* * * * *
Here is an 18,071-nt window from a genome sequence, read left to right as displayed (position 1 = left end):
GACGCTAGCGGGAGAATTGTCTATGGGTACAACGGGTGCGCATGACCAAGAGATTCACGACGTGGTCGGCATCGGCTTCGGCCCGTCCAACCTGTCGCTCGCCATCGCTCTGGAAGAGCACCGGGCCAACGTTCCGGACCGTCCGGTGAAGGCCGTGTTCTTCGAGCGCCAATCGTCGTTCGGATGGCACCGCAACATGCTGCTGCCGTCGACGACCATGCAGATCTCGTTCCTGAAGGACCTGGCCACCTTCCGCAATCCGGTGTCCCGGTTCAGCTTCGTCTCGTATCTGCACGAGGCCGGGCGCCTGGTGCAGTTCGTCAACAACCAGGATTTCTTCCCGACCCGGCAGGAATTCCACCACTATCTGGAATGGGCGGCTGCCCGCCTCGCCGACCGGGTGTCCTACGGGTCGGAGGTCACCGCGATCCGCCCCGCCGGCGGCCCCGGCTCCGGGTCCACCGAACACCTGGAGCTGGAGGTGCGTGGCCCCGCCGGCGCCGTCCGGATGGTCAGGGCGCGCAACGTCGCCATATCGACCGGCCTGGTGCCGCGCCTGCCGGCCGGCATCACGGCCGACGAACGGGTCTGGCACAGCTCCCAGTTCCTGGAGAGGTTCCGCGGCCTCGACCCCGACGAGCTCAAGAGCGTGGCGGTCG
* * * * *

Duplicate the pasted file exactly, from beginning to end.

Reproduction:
Here is an 18,071-nt window from a genome sequence, read left to right as displayed (position 1 = left end):
GACGCTAGCGGGAGAATTGTCTATGGGTACAACGGGTGCGCATGACCAAGAGATTCACGACGTGGTCGGCATCGGCTTCGGCCCGTCCAACCTGTCGCTCGCCATCGCTCTGGAAGAGCACCGGGCCAACGTTCCGGACCGTCCGGTGAAGGCCGTGTTCTTCGAGCGCCAATCGTCGTTCGGATGGCACCGCAACATGCTGCTGCCGTCGACGACCATGCAGATCTCGTTCCTGAAGGACCTGGCCACCTTCCGCAATCCGGTGTCCCGGTTCAGCTTCGTCTCGTATCTGCACGAGGCCGGGCGCCTGGTGCAGTTCGTCAACAACCAGGATTTCTTCCCGACCCGGCAGGAATTCCACCACTATCTGGAATGGGCGGCTGCCCGCCTCGCCGACCGGGTGTCCTACGGGTCGGAGGTCACCGCGATCCGCCCCGCCGGCGGCCCCGGCTCCGGGTCCACCGAACACCTGGAGCTGGAGGTGCGTGGCCCCGCCGGCGCCGTCCGGATGGTCAGGGCGCGCAACGTCGCCATATCGACCGGCCTGGTGCCGCGCCTGCCGGCCGGCATCACGGCCGACGAACGGGTCTGGCACAGCTCCCAGTTCCTGGAGAGGTTCCGCGGCCTCGACCCCGACGAGCTCAAGAGCGTGGCGGTCG